91 Chinese people seem to be unaware of their surroundings or an awareness of the space around them so they seem very unpredictable in some aspects. For example, people stop dead in the most stupid of places to check their phone or have a chat without any consideration for other people – like in doorways, the bottom or top of the escalators of the metro (lighting a cigarrette is popular here) Many people don't seem to pay much attention.

92 On bikes and in cars they will, without any indication change direction or lanes.  They fly out of intersections (especially on bikes/motoelectro bikes) without as much a glance to the left or right. I think this is why some people on scooters or bikes continuously honk their horns, as a kind of constant warning not to make any sudden movements.

93 Convenience of life

In many ways life is more convenient in China. Technology tends to be adopted at a much faster rate than in the West, and many of our practices would be seen as outdated by Chinese people. Alipay and WeChat in particular just make life a lot easier! Buying online is cheap and the delivery is incredibly fast, usually next day

94 Obsession with foreignness 

Many foreign things, in particular stuff from the US, Europe or Japan and Korea, are treated with such reverence it makes me kind of uncomfortable.  It's not just consumer products, but also people. It makes me uncomfortable that white people are put on such a pedestal, and it's very unusual. It's difficult to get used to living in a country that thinks itself inferior to others. That foreigners get some kind of instant VIP status. Some banks, for example, wouldn't let me queue up even if I wanted to queue up to be fair to everyone else.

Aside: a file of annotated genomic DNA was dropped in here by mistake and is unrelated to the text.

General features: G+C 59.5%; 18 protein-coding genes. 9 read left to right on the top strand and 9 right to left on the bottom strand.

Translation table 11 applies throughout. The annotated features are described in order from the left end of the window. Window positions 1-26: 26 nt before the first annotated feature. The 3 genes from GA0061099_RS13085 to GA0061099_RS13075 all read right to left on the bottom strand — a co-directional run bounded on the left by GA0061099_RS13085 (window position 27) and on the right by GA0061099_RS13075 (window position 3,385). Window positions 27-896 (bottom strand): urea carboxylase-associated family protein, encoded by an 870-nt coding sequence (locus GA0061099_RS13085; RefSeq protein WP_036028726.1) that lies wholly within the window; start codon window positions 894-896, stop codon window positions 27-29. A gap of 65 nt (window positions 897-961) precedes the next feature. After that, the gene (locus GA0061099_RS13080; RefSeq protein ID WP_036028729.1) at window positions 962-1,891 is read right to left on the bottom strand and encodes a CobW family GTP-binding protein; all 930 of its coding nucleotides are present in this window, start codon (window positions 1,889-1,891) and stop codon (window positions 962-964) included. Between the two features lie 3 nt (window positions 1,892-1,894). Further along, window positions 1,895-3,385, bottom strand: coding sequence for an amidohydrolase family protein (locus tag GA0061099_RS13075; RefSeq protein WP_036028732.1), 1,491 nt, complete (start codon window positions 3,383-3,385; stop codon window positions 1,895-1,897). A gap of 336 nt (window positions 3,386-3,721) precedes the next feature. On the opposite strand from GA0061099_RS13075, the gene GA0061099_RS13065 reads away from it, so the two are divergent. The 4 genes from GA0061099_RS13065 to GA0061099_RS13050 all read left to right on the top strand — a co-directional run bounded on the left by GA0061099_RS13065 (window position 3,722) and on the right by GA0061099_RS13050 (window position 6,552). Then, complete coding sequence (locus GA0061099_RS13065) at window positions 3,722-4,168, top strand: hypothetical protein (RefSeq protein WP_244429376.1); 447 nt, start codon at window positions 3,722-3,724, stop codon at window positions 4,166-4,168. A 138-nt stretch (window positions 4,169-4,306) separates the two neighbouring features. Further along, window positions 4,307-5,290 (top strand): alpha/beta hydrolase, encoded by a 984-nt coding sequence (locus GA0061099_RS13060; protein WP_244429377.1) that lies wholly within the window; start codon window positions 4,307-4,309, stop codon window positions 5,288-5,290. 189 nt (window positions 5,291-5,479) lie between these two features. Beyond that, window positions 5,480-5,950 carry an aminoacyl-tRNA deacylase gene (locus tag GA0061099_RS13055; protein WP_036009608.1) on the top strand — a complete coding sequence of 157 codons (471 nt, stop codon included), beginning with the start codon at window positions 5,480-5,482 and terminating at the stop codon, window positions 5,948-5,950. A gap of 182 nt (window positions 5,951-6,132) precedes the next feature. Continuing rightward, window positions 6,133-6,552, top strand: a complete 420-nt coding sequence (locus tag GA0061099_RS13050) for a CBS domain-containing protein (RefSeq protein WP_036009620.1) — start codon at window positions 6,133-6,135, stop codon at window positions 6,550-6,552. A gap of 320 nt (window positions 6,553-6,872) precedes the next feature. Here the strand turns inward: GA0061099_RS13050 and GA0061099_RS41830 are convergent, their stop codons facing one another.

95 A lot of the old heritage buildings look very new. During the cultural revolution there was an orgy of destruction carried out by the Red Guard. Old China is being re-built but its often more Disney than Dynasty.

96 Piracy is rampant: TV, movies, software, games,  technology knock-offs are everywhere, clothes, food if you can fake it the Chinese will.


China's nouveau-riche often have too much money and not enough taste.  Why have one Lamborghini when you can have 5?

98 Elderly Chinese seem to be fit, although its seems that the notion of being elderly starts at about 55. 

But you see older Chinese out on the streets, if still not working because they need to they'll walk, jog, do Tai Chi, dance in the public spaces, play badminton, play mahjong, visit friends regularly. People love walking backwards, stretching their back on trees, clapping their hands whilst walking and hitting their body. Swimming in the mountain lakes in the winter.


99 The Chinese hang red banners, and/or public 'posters' everywhere. I guess where they once proclaimed the glorious sayings of Mao Zedong, nowadays its more likely  to be something like 'Freedom, democracy, equality' or more mundanely  'The 16th Annual University Sports Day'

100 There are flags everywhere Union Jacks and the Stars and Stripes are very popular covering everything from electric scooters, to clothes, mobile phone covers, books, furniture, food even.  Of course the Chinese flag is ever present, every Monday, here at school we have the official flag raising ceremony.